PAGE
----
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Govt Plans To Strengthen Law To Protect Children Welcomed

Contributor:
Fuseworks Media
Fuseworks Media
John Angus
John Angus

Wellington, Dec 19 NZPA - The Government's plan to introduce a bill to strengthen the Crimes Act to deal with violent offending against children have been welcomed by the Children's Commissioner.

Dr John Angus said he thought the planned changes would offer stronger protection "to our most vulnerable citizens".

Justice Minister Simon Power announced the planned changes yesterday after a Law Commission report suggesting a raft of new laws to protect children at risk of assault in their homes was tabled in Parliament.

The report included a law that would hold adults living in a household with a child they knew to be at risk of death, serious injury or sexual assault legally liable if they did not take reasonable steps to protect them.

Mr Power said that late last year he asked the commission to give priority to its review of Part 8 of the Crimes Act -- which dealt with offences against the person, including assaults, injuring and homicide -- and to give particular consideration to whether offences of violence against children needed to be strengthened.

"The new offence of failing to protect a child or vulnerable adult will hold accountable household members who fail to notify authorities of a child or vulnerable adult suffering abuse," Mr Power said.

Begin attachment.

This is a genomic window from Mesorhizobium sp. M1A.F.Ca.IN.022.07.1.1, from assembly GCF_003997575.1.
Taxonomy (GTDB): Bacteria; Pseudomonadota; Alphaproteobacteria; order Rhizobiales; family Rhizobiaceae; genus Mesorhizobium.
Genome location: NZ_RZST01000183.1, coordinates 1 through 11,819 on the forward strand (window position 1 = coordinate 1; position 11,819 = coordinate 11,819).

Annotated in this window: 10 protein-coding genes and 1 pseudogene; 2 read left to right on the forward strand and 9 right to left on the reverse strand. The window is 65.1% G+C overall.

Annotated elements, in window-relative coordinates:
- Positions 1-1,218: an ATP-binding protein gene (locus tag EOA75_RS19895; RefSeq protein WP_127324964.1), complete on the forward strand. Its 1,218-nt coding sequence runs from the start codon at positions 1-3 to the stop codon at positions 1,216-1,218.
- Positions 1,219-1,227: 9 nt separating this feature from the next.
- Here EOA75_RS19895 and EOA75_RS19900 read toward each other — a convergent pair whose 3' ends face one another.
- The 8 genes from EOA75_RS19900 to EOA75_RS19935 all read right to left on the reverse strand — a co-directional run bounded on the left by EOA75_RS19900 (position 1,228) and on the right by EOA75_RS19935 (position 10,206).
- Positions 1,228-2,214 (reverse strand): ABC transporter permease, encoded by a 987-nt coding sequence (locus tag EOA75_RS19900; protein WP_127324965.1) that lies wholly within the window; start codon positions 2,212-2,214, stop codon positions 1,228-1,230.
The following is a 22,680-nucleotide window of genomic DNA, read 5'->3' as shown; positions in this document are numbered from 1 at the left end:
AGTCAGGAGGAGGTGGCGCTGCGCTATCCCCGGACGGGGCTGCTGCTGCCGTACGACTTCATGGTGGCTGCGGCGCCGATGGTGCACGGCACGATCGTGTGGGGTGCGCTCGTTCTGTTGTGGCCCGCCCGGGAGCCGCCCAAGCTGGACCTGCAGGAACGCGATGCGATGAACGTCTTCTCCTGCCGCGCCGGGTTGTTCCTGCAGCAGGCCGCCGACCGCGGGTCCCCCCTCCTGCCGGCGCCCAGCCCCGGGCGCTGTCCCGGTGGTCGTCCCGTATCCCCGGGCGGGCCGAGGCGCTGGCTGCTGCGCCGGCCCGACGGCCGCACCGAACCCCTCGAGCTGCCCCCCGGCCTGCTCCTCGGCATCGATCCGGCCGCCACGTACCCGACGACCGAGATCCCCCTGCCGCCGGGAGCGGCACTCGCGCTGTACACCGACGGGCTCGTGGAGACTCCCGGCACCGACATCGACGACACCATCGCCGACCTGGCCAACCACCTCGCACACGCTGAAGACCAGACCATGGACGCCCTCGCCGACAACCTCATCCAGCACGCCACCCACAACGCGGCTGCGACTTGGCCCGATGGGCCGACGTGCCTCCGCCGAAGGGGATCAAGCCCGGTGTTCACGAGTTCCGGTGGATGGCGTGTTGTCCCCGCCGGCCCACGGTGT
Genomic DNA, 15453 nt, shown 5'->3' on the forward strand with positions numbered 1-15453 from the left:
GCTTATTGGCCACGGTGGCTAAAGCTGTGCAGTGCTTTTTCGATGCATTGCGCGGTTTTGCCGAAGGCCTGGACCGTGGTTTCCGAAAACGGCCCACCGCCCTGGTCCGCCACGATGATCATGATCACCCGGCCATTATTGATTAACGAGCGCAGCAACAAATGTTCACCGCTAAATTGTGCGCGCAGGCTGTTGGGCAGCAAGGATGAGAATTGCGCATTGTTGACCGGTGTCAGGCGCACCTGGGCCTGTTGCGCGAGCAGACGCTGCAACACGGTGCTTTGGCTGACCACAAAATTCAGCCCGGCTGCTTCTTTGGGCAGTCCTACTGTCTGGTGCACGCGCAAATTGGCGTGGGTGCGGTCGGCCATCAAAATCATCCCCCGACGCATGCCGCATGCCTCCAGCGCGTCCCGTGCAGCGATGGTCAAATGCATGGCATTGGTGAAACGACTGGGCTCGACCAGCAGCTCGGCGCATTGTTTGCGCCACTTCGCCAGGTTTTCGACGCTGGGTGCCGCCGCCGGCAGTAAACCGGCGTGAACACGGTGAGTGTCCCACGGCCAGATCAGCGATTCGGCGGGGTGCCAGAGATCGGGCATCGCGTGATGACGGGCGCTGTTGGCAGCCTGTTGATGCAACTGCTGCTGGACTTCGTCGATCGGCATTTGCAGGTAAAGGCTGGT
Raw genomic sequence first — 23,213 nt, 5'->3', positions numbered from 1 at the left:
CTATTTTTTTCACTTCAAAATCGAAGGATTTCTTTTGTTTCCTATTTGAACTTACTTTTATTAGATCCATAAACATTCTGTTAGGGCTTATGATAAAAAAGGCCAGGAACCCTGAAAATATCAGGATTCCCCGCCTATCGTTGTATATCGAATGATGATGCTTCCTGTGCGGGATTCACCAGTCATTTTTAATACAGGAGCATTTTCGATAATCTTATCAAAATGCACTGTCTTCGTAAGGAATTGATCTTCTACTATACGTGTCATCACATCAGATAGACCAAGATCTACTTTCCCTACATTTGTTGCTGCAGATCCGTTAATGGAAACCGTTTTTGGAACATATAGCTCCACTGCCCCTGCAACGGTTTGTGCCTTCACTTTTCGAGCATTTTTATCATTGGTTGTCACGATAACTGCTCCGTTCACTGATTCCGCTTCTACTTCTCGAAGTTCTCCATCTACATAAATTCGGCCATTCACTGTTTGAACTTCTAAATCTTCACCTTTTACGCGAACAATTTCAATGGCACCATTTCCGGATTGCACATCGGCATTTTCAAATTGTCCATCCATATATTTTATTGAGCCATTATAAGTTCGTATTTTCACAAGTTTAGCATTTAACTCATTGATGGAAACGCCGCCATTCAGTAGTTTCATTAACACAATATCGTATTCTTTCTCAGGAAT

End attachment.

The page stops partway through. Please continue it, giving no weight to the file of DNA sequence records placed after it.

"Legislation will ensure it will no longer be an excuse to say you were not involved in abusing a child -- the fact that you lived in the household and knew of abuse makes you involved."

The bill will be introduced early next year.

Dr Angus said that he thought the fact that intervention would be required by law was a strong statement to families and their wider support networks of neighbours and communities "that we all have a part to play in keeping children safe, secure and well nurtured."

"This legislation intends to make it clear that saying you were not involved can no longer be an excuse, because if you lived in the household and knew of the abuse, you were involved."

"There have been a number of cases of abuse resulting in death of children in New Zealand where a wall of silence has prevented police from being able to hold someone accountable. Yet there were adults in the houses where this abuse occurred."

Lobby group Family First spokesman Bob McCoskrie said his group agreed with the Law Commission's conclusion that the existing laws did not sufficiently protect children, and that there was no legal duty for adults to intervene to protect a child in their home.

But the right to silence afforded to family members who may have witnessed child abuse should also be removed, he said.

"The police acknowledge that the closing of ranks by the families and the 'right to silence' and refusal to be interviewed has stonewalled a number of investigations into child abuse deaths."

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